San’in Honsen (Kinosaki Onsen – Izumo) 山陰本線     (城崎温泉 - 出雲)

A class 188/189 diesel express train to Ôsaka via the Bantan-sen crossing the new Amarube viaduct. (2016)

The name "San'in Honsen" actually refers to 673, 8 km of railway line that is not traversed by any train in its full length. "San'in" 山陰means "the shady side," or the "cold side" of the mountain range that makes up western Japan's main island Honshû. San'in is the region along the Japan Sea coast, and it is often symbolised by the setting sun; photographs of the setting sun over the Japan Sea or Lake Shinji in the Matsue - Izumo region are often used to draw attention to this part of Japan. By contrast, the other side of the central mountain range of western Japan is called the San'yô 山陽, that is "the sunny side," or the "warm side" of the mountain range, extending from the Bay of Ôsaka all along the Inland Sea down to Shimonoseki.

The San'in Honsen can be divided into several segments, with trains operating either within one segment, or linking two segments.

Segment 2: Kinosaki Onsen - Izumo. The San'in Honsen from Kinosaki Onsen westward is single-track diesel operated (merely some short sections in the Yonago and Izumo region are double track). At the eastern end of this section most trains run to and from Toyooka, where they are serviced (Toyooka to Kinosaki Onsen is 9,6 km in length ). After leaving Kinosaki Onsen there is a short section through the mountains, before the line reaches the Japan Sea. Here characteristic small villages nestle in the bays and inlets of this wild part of Japan. Trains pass through numerous tunnels to Kasumi (22 km from Kinosaki Onsen), where some of the services end. After Kasumi we soon come to what was doubtlessly the most important landmark of the entire San'in Honsen, namely the red Amarube steel trestle bridge, built in 1912. The bridge was replaced by a new structure in 2010, but some vertical supporters and girders have been retained, and an observation area has been created next to Amarube halt on the western embankment.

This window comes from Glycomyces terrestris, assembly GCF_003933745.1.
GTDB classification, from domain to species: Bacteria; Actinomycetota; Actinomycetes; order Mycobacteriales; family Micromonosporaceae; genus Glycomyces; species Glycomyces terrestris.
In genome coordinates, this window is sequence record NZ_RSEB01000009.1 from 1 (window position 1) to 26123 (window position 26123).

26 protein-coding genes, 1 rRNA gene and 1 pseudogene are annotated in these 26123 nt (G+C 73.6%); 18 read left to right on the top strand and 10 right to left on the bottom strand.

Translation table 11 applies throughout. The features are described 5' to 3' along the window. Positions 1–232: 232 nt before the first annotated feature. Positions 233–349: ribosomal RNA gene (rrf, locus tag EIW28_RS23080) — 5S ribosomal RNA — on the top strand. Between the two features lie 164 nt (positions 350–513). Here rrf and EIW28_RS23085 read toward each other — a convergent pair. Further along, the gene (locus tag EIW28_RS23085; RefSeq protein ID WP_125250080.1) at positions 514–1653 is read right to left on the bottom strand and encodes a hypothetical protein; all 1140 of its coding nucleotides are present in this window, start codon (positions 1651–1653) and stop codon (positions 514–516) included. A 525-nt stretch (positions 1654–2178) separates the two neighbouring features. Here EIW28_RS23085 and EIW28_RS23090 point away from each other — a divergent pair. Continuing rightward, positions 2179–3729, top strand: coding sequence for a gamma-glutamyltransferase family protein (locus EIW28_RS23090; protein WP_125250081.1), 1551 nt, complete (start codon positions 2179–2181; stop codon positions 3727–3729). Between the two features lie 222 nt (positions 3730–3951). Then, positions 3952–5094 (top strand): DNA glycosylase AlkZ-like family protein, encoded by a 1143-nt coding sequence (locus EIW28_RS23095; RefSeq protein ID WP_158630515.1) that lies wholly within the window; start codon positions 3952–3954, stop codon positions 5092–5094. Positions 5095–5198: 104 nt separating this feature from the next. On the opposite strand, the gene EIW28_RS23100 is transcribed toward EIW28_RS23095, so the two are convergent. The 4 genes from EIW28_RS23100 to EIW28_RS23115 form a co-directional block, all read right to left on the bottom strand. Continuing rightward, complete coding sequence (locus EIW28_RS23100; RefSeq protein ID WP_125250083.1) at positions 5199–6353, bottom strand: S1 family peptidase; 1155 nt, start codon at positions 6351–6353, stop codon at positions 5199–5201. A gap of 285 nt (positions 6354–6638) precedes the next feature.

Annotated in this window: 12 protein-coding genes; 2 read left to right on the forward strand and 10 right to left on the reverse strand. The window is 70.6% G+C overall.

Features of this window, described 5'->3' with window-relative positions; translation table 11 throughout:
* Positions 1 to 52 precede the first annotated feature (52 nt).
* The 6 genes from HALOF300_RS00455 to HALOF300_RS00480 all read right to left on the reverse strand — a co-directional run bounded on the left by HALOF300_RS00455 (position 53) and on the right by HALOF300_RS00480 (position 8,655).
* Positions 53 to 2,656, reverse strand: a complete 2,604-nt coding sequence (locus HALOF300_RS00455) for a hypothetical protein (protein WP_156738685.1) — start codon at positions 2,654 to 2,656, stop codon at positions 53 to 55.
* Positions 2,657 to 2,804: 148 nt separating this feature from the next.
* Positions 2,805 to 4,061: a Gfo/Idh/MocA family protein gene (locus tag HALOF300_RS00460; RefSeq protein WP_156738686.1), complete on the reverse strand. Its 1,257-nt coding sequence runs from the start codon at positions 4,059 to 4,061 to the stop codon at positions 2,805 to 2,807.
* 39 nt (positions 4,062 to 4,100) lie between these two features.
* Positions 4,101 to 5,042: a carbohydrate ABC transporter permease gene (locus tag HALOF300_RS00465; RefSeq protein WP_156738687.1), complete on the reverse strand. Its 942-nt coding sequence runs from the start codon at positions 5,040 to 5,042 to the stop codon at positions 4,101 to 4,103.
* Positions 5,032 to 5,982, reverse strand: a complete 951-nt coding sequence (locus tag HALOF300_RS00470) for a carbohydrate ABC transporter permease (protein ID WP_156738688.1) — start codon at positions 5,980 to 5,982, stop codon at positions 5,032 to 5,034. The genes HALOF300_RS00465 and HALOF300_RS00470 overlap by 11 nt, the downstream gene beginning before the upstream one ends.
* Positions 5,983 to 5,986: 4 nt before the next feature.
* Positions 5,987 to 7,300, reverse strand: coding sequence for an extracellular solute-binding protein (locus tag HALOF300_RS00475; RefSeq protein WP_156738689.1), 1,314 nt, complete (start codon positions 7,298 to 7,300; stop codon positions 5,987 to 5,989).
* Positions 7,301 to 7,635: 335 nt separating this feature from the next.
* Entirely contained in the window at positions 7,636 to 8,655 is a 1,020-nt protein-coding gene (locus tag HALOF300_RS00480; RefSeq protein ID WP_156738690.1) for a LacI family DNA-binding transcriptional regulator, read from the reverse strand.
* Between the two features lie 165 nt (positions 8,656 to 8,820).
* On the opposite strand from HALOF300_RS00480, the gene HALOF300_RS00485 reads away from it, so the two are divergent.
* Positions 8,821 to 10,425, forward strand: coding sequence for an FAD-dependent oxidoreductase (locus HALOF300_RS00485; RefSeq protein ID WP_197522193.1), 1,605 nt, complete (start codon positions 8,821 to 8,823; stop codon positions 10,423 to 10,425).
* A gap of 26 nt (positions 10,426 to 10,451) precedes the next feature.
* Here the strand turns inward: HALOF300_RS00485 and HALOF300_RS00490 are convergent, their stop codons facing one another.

Continuing over the pass and the summit tunnel (Tôkan Tunnel, 1992 m long), trains reach Hamasaka (39, 9 km from Kinosaki Onsen), where passengers usually need to change for the onward journey. Shortly after, the border from Hyôgo into Tottori prefecture is crossed, and soon the train descends into Tottori city, 72,3 km from Kinosaki Onsen.

At Tottori the San'in Honsen meets the direct line across the mountains from Kyôto and Ôsaka; the centre part of this line is owned by the private Chizu Kyûkô Railway Company, while the last 31,9 km down to Tottori form part of JR's Imbi-sen. A number of Chizu Kyûkô diesel express services from Kyôto continue along the San'in Honsen westward to Kurayoshi, 39, 8 km from Tottori.

Local services between Kinosaki Onsen and Tottori are offered roughly once an hour, though only few trains run right through. There is also an express service here with class 188/189 diesel sets coming from Ôsaka via Himeji and the Bantan-sen; these terminate at Hamasaka (one to two services), at Kasumi (one service), and at Tottori (one service).

At Tottori class 187 diesel express sets begin their long journey westward along the San'in coast, three to Yonago, one to Hamada, three to Masuda, and two all the way from Tottori via Masuda and over the pass to Shin Yamaguchi, where passengers can change to the Sanyô Shinkansen (a third such service is provided from Yonago, while in the opposite direction one express runs through to Tottori).

From Tottori westward there are stopping or semi-fast services to Yonago or Izumo; the distance to Yonago is 93 km, and to Izumo 154, 3 km.

Shortly before Yonago, the electrified Hakubi-sen feeds into the San'in Honsen, coming from Okayama, Kurashiki and Niimi. The junction between the two lines at Hôki Daisen has a marshalling yard, which is also reached by container trains from Okayama. Except at Hôki Daisen no more freight can be seen along the San'in Honsen. Freight services ended in 1987, apart from a short section between Hôki Daisen and the Matsue area, which ceased in 2015.